This entry was posted on Saturday, March 26th, 2016 at 2:03 am and is filed under Uncategorized. You can follow any responses to this entry through the RSS 2.0 feed. Both comments and pings are currently closed.
And Still Remained in Relation
Rev. Dr. David J. Fekete
Good Friday, 2016
The sad Good Friday story is also another example of Jesus’ unbounded love and forgiveness. In the Good Friday story we have humanity at its worst. And yet Jesus remains with humanity, forgiving and staying with humanity even in our worst behavior.
Tonight I don’t want to talk about the angry mob that turned on Jesus. The mob that welcomed Him with songs of praise just one week before calling for His execution. Tonight I’d like to talk about the Twelve Apostles.
The Twelve Apostles were the small group that Jesus chose to remain close to Him. These were the Apostles who followed Jesus wherever He went. They dined with Him, slept in His company, and they were privy to all the teachings of Jesus. Indeed there was a vast mob that followed Jesus. They heard some of what Jesus taught. They observed some of Jesus’ miracles and healings. But the multitudes by and large stayed in their villages when Jesus left to preach elsewhere.
But the Twelve Apostles left everything and followed Jesus wherever Jesus went. They saw all the miracles. They witnessed all the healings. They heard all the teachings. In fact, in John’s Gospel Jesus calls them friends. They may even have been as close to Jesus as was Mary, His mother. Maybe even closer. For the Twelve Apostles followed Jesus in His professional work, His ministry. And sometimes our colleagues and adult friends mean as much to us as our families when we are grown. Sometimes more. In any event, the Twelve Apostles were Jesus’ closest comrades, Jesus’ closest friends.
And these close friends of Jesus let Him down on a number of levels. I say that they let Jesus down because that is how it appears to me, not how it appeared to Jesus. One of the intimate Twelve, Judas, actually turned against his teacher and friend and gave Him up to the authorities. And he did it with a kiss, not by knocking Jesus out and dragging Him to the Jewish authorities. Jesus’ steadfast follower Peter, the Rock on whom Jesus would build the church, denied knowing Jesus when questioned by the mob. The Twelve Apostles couldn’t even stay awake and wait with Jesus as He prepared for His death. While Jesus was praying, they fell asleep.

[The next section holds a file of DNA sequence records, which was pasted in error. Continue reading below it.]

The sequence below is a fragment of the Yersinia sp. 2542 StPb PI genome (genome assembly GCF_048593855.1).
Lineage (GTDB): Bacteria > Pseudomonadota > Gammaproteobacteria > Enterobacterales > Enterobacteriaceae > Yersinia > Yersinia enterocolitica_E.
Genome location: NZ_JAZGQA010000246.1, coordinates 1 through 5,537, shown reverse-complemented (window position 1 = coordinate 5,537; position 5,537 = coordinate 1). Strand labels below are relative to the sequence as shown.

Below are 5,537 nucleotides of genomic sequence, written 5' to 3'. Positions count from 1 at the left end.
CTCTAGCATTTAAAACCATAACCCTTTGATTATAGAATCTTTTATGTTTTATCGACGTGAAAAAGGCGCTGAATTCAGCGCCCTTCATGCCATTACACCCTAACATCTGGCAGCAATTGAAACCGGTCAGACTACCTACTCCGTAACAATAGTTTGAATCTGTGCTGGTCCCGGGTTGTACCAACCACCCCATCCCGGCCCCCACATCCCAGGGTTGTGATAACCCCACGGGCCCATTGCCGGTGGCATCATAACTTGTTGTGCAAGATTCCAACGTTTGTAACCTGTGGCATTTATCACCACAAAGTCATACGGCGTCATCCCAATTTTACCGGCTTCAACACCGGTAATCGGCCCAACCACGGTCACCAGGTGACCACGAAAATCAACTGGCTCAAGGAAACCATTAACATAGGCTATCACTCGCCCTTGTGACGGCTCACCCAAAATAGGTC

These betrayals were all the worse because they were betrayals by Jesus’ closest friends, His most intimate relations. The mob that first loved Jesus and then turned against Him was bad enough. But the mod is rather impersonal. We wouldn’t say that the mob knew Jesus very well. But this was not the case with the Twelve Apostles. So it was especially painful and disappointing that Jesus’ most intimate followers would care so little as to fall asleep while Jesus is sweating blood, or deny knowing Him after His arrest, or to betray Him with a kiss.
Jesus knew all this. He knew Peter would deny Him and confronted Peter about it. He knew Judas would betray Him. But how does Jesus react to this disappointing knowledge? Does Jesus turn His back on the Twelve and shake the dust off His feet? No. Jesus says, “I have earnestly desired to eat this passover with you before I suffer” (Luke 22:15). Knowing the weakness of humanity, knowing the shortcomings of His intimate followers, Jesus wants still to dine with them. Jesus wants one last supper with His Apostles. Maybe as much for Himself as to share His presence with them for one last time.
Despite human frailty, Jesus remains in relation with us. We all fall short of the glory of God at one time or another in one way or another. And yet God remains in relation with us. God stays with us. God loves us as He did His weak Apostles. God holds out His holy hand to us and offers to lift us out of the mire of worldly passions. And to hold out His loving hand, God stays with humanity in a love relationship. In the book of Revelation Jesus says, “Behold, I stand at the door and knock; if any one hears my voice and opens the door, I will come in to him and eat supper with him, and he with me” (3:20).
The Last Supper of Jesus with His Twelve Apostles is the supper Jesus eats with all of us when we open the door to Him. In our fallenness and in our weakness, Jesus stays with us, loves us. Jesus knows our hearts and never turns from humanity. Let us pray not to enter into temptation, let us pray to hear Jesus’ knock on the door, open the door, and let Him in.